I’ve used rkhunter (Root Kit Hunter) in the past (on my old Ubuntu machine) and even though it might be a little overtly paranoid it’s not a bad idea to run sometimes and check your system integrity. Now that I’ve recently got a fresh Fedora 13 install I wanted to set up rkhunter again on my clean system.
I installed it with YUM:
# yum install rkhunter
and invoked it to make it update it’s file properties database (basically saying: this system is clean, use it as a reference for future checks)
# rkhunter --propupd
(note: run as root)
And then proceeded to run a check on the system (not really needed, since I just propupd’ it but I just wanted to check to see if things worked):
# rkhunter --check
Invalid XINETD_CONF_PATH configuration option - non-existent pathname specified: /etc/xinetd.conf
Ok, so apparently this is a known problem on Fedora since version 11 and is fixed by commenting out the following line in the /etc/rkhunter.conf file:
Having done that rkhunter runs as expected and checks the system for problems.
Btw, you can get more detailed info on rkhunter here.
Now I wanted to add rkhunter updates and checks to Anacron so that it could be run every couple of days. Since I’m on a laptop that isn’t always on Anacron is the right choice (as opposed to Cron.) More on that can be found here.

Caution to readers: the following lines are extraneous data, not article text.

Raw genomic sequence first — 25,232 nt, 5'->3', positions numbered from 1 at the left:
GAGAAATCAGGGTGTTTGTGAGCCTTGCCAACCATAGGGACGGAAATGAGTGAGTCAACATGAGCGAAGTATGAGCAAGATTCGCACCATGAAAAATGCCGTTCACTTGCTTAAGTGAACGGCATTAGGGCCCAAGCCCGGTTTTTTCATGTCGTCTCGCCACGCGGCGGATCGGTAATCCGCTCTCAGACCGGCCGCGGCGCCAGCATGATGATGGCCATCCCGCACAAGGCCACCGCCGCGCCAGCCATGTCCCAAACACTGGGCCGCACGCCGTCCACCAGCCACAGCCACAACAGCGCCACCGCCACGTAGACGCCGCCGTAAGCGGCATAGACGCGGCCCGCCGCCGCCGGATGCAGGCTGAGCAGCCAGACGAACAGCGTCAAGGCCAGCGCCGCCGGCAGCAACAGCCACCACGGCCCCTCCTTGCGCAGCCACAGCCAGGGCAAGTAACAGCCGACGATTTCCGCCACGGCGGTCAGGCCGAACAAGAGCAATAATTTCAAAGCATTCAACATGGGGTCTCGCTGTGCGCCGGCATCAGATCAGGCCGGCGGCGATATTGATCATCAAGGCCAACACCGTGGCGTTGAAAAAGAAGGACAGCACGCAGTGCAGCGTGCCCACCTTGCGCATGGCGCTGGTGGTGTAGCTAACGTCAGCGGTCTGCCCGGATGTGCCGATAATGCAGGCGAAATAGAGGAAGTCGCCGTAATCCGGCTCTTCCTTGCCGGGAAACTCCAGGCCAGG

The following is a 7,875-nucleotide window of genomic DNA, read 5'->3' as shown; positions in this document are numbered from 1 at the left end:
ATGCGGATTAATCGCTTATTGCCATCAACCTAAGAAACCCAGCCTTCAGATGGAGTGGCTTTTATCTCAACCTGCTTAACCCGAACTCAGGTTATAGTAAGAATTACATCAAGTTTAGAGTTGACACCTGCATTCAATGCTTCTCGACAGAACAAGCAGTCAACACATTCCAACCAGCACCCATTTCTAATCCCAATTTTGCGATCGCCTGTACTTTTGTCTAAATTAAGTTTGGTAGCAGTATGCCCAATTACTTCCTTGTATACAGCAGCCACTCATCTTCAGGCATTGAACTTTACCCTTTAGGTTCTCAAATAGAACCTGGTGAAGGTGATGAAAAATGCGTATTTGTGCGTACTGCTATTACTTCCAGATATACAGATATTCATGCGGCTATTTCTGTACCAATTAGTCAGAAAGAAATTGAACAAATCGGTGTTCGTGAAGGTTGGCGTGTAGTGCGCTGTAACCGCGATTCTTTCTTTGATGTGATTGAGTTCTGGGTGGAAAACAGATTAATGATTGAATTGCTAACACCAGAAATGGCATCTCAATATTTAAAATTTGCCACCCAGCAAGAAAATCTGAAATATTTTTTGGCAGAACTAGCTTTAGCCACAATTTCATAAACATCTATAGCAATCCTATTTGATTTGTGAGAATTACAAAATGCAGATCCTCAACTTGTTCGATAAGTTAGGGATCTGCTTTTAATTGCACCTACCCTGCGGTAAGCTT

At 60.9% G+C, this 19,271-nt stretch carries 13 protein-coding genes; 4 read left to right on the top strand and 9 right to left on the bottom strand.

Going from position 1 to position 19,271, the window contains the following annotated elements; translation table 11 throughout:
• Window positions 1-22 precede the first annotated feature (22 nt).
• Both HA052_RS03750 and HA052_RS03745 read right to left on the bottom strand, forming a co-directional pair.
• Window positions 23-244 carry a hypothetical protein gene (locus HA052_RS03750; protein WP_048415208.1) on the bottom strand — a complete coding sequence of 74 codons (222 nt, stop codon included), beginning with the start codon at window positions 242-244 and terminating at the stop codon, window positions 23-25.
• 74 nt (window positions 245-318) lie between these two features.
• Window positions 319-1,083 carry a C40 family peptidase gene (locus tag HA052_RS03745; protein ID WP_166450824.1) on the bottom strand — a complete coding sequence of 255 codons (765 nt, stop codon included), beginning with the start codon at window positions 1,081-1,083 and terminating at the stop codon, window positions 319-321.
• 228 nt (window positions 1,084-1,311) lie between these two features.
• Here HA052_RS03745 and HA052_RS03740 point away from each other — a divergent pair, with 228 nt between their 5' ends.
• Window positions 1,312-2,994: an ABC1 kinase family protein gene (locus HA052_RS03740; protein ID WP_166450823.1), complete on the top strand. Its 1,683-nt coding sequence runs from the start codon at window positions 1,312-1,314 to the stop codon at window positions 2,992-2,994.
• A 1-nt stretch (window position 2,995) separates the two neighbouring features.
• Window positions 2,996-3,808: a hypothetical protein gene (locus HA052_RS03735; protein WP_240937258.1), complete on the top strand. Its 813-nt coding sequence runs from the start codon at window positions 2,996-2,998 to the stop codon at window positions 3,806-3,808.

To make this work I had to edit the /etc/anacrontab file which lists the different tasks to be run. By default it contains some entries related to cron, there’s some trickery involved between the two, but that’s not relevant to the task at hand. All that was needed was to add the following two lines to the file:
5 5 rkhunter.update rkhunter --update
5 15 rkhunter.check rkhunter --check --sk --rwo
No earlier than every 5 days, no earlier than 5 minutes after anacron first starts, a task we identify as “rkhunter.update” is run and the command is “rkhunter –update”…simples.
Similar for the next line, which is the actual rootkit check. (The parameters “–sk” and “–rwo” mean: don’t ask for key presses and only output warnings.)
NOTE: I had to search around a bit before I realized that all the tasks in the anacron (and presumably cron-) -tab files are run as root…
Anacron (and cron) both email the output from these runs to the root account. To see what’s been emailed the simple (but not elegant!) method is this:
So now you know how to install and run rkhunter on Fedora 13 and to get it set up to run on a regular basis using anacron.